I’ve had this book on my library holds for a long time (before it was even announced), and I recently got to actually read it. And I’m happy to say that, at least two chapters in, I’m not already hating it like I did with Artemis.
Ryland Grace is the sole survivor on a desperate, last-chance mission–and if he fails, humanity and the earth itself will perish.
Except that right now, he doesn’t know that. He can’t even remember his own name, let alone the nature of his assignment or how to complete it.
All he knows is that he’s been asleep for a very, very long time. And he’s just been awakened to find himself millions of miles from home, with nothing but two corpses for company.
His crewmates dead, his memories fuzzily returning, he realizes that an impossible task now confronts him. Alone on this tiny ship that’s been cobbled together by every government and space agency on the planet and hurled into the depths of space, it’s up to him to conquer an extinction-level threat to our species.
And thanks to an unexpected ally, he just might have a chance.
Part scientific mystery, part dazzling interstellar journey, Project Hail Mary is a tale of discovery, speculation, and survival to rival The Martian–while taking us to places it never dreamed of going.
The book starts off with our hero awakening from a coma, not remembering his own name or knowing where he is, and coming to the realization that he’s somewhere on a spaceship and the only two other humans on the ship have died while they were in their coma. I don’t know if I’m exactly a fan of this trope (amnesiac main character so we learn things as the character learns things), but I guess it’s the best way to try and figure out information without just straight info-dumping, so I guess Weir is on to something here.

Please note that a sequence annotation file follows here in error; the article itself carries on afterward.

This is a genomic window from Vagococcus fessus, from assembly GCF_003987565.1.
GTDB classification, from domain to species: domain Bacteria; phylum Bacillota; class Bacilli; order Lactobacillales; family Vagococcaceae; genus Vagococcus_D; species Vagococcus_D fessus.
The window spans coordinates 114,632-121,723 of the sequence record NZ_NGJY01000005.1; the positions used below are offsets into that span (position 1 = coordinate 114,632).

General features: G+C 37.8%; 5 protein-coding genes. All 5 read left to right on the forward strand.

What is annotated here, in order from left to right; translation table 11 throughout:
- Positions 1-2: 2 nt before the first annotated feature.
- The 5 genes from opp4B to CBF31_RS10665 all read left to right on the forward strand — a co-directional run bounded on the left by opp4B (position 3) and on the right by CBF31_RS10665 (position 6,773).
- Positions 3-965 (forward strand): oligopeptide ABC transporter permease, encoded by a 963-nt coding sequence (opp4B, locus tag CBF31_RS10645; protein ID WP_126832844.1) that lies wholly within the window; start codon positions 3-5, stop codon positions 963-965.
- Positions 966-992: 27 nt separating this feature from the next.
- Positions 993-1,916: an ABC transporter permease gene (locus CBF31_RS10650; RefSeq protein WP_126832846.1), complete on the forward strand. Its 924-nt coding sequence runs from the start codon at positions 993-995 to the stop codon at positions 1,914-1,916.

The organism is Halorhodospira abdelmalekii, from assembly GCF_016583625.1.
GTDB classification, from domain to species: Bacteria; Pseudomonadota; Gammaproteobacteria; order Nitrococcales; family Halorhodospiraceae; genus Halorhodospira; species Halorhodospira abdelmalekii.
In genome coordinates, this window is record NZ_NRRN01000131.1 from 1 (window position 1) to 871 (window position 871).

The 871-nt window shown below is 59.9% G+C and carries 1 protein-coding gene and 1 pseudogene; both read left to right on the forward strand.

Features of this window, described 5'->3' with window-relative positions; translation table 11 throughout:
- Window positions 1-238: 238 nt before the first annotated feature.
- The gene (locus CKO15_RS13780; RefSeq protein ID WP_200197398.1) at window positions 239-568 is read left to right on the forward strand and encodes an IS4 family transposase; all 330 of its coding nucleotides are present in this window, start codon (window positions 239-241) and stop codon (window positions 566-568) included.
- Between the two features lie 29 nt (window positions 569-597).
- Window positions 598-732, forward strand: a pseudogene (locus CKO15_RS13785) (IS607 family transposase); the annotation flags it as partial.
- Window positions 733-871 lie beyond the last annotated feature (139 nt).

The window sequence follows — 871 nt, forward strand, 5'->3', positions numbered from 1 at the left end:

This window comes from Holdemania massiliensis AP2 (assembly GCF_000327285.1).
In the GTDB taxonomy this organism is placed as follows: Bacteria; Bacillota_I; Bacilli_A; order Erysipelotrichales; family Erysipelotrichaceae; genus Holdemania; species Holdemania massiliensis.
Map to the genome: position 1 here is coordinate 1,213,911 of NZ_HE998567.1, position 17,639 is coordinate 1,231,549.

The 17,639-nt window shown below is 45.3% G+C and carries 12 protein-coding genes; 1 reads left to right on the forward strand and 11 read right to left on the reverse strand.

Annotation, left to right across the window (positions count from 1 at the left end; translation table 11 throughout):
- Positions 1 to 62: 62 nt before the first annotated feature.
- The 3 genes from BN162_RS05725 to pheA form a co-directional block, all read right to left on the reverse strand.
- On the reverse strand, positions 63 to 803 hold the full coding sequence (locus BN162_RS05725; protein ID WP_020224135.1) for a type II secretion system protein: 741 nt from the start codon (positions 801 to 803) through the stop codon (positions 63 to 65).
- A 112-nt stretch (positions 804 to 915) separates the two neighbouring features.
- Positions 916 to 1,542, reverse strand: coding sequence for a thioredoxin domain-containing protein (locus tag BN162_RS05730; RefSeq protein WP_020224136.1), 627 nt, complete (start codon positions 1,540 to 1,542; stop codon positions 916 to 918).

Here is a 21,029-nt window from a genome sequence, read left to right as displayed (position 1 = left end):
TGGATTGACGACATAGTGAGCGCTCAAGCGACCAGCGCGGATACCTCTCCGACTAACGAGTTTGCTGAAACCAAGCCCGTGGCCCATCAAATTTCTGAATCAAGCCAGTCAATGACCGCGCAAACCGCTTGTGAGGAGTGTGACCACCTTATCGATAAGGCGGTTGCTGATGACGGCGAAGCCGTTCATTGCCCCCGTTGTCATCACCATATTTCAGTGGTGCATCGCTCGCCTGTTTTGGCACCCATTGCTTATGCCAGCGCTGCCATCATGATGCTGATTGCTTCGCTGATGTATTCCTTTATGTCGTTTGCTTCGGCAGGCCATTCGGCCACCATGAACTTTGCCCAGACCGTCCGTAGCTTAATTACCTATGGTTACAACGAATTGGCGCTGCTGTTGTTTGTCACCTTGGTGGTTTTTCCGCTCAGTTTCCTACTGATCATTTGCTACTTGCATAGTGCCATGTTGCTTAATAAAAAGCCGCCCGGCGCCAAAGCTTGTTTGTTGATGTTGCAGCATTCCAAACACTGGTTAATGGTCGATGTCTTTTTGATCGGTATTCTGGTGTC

By the end of Chapter Two, the hero has come to the conclusion that he’s a school teacher and at some point he witnessed alien life being broadcasted on the TV, but still doesn’t know how he got onto the spaceship or what his name is, and luckily for him, the only way into other parts of the ship is to know his name (sort of like things being locked behind a paywall, I guess).
What I do like is that this book reminds me way more of The Martian than Artemis did. Our main character (who finds out in Chapter Three that his name is Ryland and that he was chosen to be the first person to look at the alien life forms because he once wrote an academic paper that said that water isn’t necessary for life), and that he’s some sort of super-scientist. I can’t be the one to say if the science in this book is real or not, but it sounds real. There’s a lot of numbers – lots of math, lots of sciencey-sounding things – and if you told me it was real, I would absolutely believe you. It’s fun to watch Ryland figure things out and going along with him, which is why I’m giving a pass to the whole “start the book off with an amnesiac” trope that we started off with.
I’ve got literally nothing bad to say about this book so far, except that sometimes the jargon is overwhelming. But I was expecting that. I’m hoping that we get a feel-good, against-all-odds, fuzzy-warm-happies ending like we did with The Martian. I’m expecting something way over-the-top and can’t wait to see what happens!
And as always, keep reading.